Supervision of the appropriate execution by the guard of guard duties was assigned to the main rounds, to reconnaissance and fighting patrols.
Regarding general guarding. Honour Guards were only assigned to generals in camp: for field marshals it was one lieutenant, two non-commissioned officers, one drummer and 40 privates; “who are simultaneously to serve as his guard and escort… The General in Chief is to have one ensign, one non-commissioned officer, one drummer and 15 privates; if this general is in command of an independent corps, he is to have a lieutenant, two non-commissioned officers, 30 privates and a drummer… Major generals are to have one non-commissioned officer and 12 privates.” The regulations of 1796 do not indicate any restrictions, as there were in Peter’s regulations, in the event of an alarm or combat.
Regarding orderlies. “One officer is to be sent to the Tsar from each regiment as orderlies, who must always attend at the headquarters, ensigns from the infantry, and cornets from the cavalry, they are to be relieved every morning at 9 o’clock.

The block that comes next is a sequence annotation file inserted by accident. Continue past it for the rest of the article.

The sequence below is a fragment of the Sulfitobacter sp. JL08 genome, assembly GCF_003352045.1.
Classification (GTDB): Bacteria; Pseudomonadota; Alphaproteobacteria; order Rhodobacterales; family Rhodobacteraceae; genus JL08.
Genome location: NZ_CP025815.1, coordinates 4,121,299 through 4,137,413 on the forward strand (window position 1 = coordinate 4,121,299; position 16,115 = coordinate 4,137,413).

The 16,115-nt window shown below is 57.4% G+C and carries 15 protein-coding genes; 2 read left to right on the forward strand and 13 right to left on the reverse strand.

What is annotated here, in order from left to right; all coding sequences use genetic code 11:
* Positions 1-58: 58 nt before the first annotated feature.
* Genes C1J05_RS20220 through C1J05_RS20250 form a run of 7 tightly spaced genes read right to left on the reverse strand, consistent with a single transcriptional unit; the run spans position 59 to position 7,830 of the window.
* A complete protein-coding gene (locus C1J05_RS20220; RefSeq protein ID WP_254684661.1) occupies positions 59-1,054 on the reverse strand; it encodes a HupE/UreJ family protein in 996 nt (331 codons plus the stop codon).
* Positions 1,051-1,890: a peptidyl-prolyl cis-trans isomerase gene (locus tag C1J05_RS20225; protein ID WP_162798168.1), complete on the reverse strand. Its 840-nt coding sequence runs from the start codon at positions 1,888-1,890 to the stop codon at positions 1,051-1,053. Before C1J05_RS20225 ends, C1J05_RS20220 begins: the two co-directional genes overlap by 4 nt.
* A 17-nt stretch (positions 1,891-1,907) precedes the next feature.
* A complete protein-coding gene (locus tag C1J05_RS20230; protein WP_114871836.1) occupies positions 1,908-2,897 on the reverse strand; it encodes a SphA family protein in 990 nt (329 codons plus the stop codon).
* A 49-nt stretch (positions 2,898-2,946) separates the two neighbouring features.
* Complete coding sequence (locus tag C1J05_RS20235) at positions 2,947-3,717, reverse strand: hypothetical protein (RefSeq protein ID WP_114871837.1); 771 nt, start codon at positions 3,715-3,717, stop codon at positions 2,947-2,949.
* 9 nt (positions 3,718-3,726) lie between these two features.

In the absence of the Tsar, a similar order is to be observed for the commander of the army…
Field marshals and other generals should not take orderlies, but general field marshals and chiefs may only have two each, lieutenant generals and major generals one each.”
Combat duty. “… Battalion commanders are responsible for ensuring that on the eve of battle, each man has 59 rounds in his pouch, and a 60th in the musket.
There is to be a 300-pace interval between the echelons… Advance on the enemy in line, drums beating, music playing, Colours unfurled and keeping the muskets in the shoulder…
It is desirable that the alignment of the platoons is not lost, but that at least four platoons at any time have their muskets in the shoulder.
If when advancing they are obstructed by the narrowness of the ground, then order the battalion commanders to double up several platoons, depending on the situation…
Officers and non-commissioned officers are to encourage the men, while coercing the cowardly, threatening them with death…